But, moreover, this research and the fact of following in Stanley's footsteps projects revealed an incredible number of historical links between the two countries and the two peoples, since, before and during colonisation, many British people travelled and worked in the Congo.
Especially as we learned that the first Congolese to arrive in the United Kingdom were two young, NKANZA & KINKASA, brought in 1884 by a pastor from Wales, WILLIAM HUGHES, who, with these two, founded from 1891 to 1912 an incredible project: The Congo and Africa Institute of Wales, taking a hundred of the young Africans and blacks, educating and training them in Colwyn Bay and sending them back homes to become changemakers. The archives of this project are kept at the University of Bangor (Wales) and it was Norbert MBU-MPUTU who, by a circumstance of an old lady met in a bus, Rita, luckily found the graves of these boys and the pastor ...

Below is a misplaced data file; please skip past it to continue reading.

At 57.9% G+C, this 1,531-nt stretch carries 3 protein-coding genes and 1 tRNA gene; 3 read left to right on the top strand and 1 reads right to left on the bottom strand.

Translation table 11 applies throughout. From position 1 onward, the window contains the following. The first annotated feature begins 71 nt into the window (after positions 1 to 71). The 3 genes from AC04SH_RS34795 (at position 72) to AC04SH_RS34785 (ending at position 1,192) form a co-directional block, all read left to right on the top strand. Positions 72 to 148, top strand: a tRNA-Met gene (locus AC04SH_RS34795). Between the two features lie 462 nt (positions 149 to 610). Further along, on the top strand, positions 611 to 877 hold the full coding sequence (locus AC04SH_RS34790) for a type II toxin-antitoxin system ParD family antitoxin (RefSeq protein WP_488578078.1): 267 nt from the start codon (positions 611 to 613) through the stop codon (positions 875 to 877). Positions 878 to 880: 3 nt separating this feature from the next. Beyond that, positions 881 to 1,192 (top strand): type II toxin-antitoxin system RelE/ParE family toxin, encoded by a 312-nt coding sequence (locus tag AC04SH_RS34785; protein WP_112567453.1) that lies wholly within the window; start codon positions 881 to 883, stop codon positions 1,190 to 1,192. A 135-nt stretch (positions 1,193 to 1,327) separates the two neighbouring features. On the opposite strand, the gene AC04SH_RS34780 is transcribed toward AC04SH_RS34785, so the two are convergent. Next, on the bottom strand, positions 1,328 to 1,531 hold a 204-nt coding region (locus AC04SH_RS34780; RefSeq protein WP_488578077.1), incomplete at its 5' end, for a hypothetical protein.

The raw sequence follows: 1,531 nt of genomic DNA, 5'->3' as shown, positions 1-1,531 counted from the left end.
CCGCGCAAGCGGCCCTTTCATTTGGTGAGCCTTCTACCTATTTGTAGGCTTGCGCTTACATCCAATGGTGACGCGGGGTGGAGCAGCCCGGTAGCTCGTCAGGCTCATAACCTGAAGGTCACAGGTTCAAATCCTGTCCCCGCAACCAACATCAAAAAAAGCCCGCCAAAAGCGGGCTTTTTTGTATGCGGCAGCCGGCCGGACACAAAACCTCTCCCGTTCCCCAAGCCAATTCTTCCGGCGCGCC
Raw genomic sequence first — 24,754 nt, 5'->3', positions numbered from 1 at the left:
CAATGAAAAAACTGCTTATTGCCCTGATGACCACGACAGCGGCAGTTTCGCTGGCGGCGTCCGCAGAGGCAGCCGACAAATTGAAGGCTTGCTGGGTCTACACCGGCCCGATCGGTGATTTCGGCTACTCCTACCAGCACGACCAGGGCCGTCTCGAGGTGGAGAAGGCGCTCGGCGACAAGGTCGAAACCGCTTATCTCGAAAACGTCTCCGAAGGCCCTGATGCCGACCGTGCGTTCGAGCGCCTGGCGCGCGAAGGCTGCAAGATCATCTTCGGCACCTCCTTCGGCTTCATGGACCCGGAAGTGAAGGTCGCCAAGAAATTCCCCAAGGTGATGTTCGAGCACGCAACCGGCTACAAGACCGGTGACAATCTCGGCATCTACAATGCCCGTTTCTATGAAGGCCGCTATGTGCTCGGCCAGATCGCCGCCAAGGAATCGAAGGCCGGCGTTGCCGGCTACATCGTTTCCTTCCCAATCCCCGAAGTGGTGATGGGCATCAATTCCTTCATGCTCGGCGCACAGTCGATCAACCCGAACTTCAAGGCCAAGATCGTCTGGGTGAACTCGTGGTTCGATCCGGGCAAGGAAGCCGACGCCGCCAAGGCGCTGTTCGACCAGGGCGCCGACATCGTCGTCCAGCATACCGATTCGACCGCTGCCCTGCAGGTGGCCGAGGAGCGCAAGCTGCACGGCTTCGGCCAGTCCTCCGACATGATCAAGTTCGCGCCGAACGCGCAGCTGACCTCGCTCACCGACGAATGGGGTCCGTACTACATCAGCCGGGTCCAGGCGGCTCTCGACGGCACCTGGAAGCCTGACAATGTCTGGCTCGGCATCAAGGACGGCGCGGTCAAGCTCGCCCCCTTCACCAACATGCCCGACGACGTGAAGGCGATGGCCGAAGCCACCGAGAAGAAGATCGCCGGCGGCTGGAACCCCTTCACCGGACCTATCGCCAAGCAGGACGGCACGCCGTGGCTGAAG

With an incredible support and partnership of local communities (the universities, cities and towns of London, Cardiff, Newport, Denbigh, Colwyn Bay which is the Congo Boys and the Remarkable Reverend Hughes city and location of the Congo Institute and where the boys and pastor were buried, Bangor, Pirtbright where Stanley was buried) and the sponsorship of HERITAGE LOTTERY FUND, we organised, three times, the revisitation of those histories and Norbert also drew up the first map of these connections between these two countries, city by city.
THE CONGO UK DAY
Currently, the community has just decided to celebrate them every year and SoPPro and Norbert have used this lockdown period to set up the first ever Congo-UK Common History Task Force with the epicentres in many important cities, with the vision to create twinning between those cities and some in the DRC.